View Full Version : Carving a Natural Bokken

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03-24-2005, 06:13 PM
I was thinking about carving my own bokken and I was wondering if one could tree and carve it directly from a young tree or would processed timbre be a better idea? Would a bokken carved direct from the tree be better or worse?

I was thinking about carving one from maple for solo practice and it's much easier to cut a tree for me than to purchase the wood.

Thanks in advance.

Fred Little
03-24-2005, 07:25 PM
If you're going to cut a young maple, there are several things to consider:

1) Maple is not nearly as hard as oak or hickory, so breakage will be an issue

2) If you want to use the wood early, best you have enough for several bokken, since the one you carve from freshly cut wood is almost certain to warp as it dries.

3) A young tree is going to be even more prone to warpage and breakage than heartwood from an old tree.

4) If it's easy you want, your best bet is to buy a good bokken. But if you want to start to develop a craft, carve away.

5) Do trees grow so fast in Newfoundland that cutting them down for bokken is a good idea?



03-24-2005, 08:54 PM
In Newfoundland most trees grow like weeds :D

I'm not too worried about breakage, as I only plan to use it for solo practice. I never really thought about the warping part so thanks for the heads up. I would like to take a go at carving one though just for the experience. I already have a bokken but I'd like one I shaped myself.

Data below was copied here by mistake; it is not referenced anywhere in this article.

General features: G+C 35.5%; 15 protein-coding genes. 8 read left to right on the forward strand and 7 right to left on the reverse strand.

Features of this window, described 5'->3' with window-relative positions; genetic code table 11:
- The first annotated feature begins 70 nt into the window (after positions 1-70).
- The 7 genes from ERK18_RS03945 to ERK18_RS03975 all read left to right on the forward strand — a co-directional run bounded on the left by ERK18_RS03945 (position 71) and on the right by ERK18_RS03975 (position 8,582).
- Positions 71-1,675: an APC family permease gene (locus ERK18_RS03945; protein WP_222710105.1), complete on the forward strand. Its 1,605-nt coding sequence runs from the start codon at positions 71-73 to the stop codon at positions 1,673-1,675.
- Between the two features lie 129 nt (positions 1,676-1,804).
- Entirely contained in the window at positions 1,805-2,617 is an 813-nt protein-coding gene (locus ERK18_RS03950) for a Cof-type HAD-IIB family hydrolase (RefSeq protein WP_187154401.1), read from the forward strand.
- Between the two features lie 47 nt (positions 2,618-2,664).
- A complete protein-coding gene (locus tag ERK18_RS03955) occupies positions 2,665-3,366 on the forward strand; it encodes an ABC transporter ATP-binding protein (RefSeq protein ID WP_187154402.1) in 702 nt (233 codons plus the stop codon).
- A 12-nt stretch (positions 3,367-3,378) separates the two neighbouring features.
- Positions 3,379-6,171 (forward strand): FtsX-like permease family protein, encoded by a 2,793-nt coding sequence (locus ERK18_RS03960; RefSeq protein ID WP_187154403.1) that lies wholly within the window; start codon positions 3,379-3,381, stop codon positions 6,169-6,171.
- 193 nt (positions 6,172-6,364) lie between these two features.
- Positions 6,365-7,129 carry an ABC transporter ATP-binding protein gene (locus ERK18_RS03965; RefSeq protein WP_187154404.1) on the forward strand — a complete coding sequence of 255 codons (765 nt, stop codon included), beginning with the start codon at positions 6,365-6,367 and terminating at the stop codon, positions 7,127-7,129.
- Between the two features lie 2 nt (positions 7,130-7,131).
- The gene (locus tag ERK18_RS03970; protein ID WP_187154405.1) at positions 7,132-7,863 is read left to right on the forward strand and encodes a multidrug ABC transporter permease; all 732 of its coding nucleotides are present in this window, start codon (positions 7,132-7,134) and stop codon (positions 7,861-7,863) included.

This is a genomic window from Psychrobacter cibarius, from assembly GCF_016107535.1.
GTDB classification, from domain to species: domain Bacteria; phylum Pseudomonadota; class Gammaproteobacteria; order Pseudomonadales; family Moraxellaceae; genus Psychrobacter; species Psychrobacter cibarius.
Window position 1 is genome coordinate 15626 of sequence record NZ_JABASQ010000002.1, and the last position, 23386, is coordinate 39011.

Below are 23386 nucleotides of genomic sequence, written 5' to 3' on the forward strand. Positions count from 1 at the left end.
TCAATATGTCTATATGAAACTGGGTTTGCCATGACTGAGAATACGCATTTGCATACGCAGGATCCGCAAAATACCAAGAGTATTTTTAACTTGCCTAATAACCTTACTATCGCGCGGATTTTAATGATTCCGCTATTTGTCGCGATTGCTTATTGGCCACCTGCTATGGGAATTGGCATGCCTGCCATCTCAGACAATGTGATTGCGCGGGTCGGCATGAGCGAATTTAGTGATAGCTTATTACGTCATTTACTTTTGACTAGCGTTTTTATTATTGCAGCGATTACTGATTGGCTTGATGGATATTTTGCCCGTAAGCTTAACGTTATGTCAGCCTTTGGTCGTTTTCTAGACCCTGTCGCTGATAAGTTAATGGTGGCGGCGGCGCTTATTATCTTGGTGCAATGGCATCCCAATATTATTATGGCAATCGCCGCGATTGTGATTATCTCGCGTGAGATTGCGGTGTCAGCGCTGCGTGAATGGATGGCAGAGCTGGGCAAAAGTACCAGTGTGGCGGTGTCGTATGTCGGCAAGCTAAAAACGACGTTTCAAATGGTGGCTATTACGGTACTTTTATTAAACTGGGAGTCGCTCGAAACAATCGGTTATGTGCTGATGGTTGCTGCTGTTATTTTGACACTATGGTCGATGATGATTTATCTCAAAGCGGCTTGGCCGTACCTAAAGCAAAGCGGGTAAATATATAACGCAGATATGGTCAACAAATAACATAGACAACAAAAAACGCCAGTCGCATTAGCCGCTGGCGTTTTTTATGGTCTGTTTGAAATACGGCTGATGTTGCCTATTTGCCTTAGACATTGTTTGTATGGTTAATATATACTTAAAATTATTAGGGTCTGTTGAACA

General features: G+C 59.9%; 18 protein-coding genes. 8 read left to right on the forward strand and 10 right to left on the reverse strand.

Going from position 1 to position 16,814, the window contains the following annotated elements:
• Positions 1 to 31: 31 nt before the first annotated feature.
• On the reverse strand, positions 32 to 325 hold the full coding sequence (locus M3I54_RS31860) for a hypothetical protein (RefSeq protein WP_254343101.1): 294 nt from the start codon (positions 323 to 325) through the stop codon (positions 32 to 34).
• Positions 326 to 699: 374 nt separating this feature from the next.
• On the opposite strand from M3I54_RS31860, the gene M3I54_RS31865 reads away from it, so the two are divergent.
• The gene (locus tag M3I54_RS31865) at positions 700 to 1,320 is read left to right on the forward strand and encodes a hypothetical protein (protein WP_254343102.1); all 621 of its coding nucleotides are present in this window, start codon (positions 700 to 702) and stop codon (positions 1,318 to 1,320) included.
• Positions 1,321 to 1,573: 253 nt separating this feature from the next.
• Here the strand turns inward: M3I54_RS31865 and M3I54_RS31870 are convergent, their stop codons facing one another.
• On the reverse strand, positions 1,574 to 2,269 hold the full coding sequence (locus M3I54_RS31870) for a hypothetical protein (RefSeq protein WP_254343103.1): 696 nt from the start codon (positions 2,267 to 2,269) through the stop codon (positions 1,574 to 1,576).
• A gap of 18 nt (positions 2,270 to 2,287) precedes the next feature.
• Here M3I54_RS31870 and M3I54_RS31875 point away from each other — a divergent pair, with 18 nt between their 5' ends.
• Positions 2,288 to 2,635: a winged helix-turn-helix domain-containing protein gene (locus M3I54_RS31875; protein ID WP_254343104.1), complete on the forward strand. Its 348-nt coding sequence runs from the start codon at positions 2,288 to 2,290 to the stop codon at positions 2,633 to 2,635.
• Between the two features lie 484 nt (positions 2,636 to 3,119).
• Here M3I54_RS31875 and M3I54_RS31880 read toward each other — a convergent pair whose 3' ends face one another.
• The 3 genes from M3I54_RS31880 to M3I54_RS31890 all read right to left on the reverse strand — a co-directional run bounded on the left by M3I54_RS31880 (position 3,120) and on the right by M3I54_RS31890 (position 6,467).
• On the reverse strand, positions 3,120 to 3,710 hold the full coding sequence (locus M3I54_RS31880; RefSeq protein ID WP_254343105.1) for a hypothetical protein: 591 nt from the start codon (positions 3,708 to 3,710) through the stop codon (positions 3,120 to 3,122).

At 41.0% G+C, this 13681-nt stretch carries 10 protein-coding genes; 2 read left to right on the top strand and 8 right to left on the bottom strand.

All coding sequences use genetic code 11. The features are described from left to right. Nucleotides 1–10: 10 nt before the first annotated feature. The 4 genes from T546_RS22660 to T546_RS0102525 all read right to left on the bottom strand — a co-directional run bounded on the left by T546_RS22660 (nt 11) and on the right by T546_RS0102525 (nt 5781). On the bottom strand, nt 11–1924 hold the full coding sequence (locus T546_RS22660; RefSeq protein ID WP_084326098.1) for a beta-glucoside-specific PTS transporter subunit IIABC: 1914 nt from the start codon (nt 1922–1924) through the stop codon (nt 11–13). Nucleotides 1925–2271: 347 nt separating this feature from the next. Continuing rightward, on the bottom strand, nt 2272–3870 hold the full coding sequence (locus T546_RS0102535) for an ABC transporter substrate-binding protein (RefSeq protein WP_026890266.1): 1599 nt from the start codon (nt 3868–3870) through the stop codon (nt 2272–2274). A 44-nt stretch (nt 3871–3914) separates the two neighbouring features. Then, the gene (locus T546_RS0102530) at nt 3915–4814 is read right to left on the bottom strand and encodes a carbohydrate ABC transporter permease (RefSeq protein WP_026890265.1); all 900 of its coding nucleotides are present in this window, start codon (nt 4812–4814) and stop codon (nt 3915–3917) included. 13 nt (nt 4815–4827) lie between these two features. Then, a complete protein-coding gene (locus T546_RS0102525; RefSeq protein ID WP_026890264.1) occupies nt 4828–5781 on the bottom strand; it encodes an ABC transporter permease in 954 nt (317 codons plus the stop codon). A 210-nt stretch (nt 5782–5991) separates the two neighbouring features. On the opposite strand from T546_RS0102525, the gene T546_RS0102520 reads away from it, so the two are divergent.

I figured I'd cut a section from the truck, skin it and let it dry for a while before even trying it anyway. Hopefully that'll take care of the warping.

03-25-2005, 12:31 AM
I figured I'd cut a section from the truck

Wow a steel bokken - would that be a Chevy or a Ford?

Sorry to put in my unconstructive 2 cents, but I couldn't let it slide. :p

03-25-2005, 04:44 AM
Well it's hard to say about the truck, probably a Chevy. :D

Though carving it might be a chore.

03-25-2005, 07:20 AM
There is a species of maple that may suit your needs for a hand carved bokken. Rock Maple. This is another name given to the sugar maple tree because of the hardness of the wood. Cut a large lower branch near the trunk. Let it sit, off the ground, in a dry sunny place for a few months. This natural drying process will lessen the chance of warping. You may also want to strip the bark as pests that bore into wood and could cause rotting often begin their lives in the bark. Though now is the season for extracting liquid from the sugar maple as the sap is really flowing. So maybe wait another month before cutting a branch. No sense in causing major stress to the tree.

03-25-2005, 10:36 AM
I'm not sure if that species is anywhere around here, though it is entirely possible. Thanks for the tip though.

03-26-2005, 02:19 PM
If you remove the bark from a branch,wrap it in cling film so it doesn´t dry too fast
causing it to crack along the grain.
Let it dry a couple of months and you should be OK.

Rachel Strickman
03-28-2005, 02:49 PM
Another way to avoid the warping and splitting problem is to take a freshly cut branch, strip the bark off it, saw off both ends, and paint them with wood glue. This means that moisture must evaporate from the wood evenly through the sides, and the branch dries at the same rate rather than variably along the natural separations in the wood. Bear in mind that the diameter will decrease and the wood will become denser. On a slightly different issue, be sure not to use metal files to work with wood; this will completely ruin them-- I found out the hard way. Cheers to you and good luck!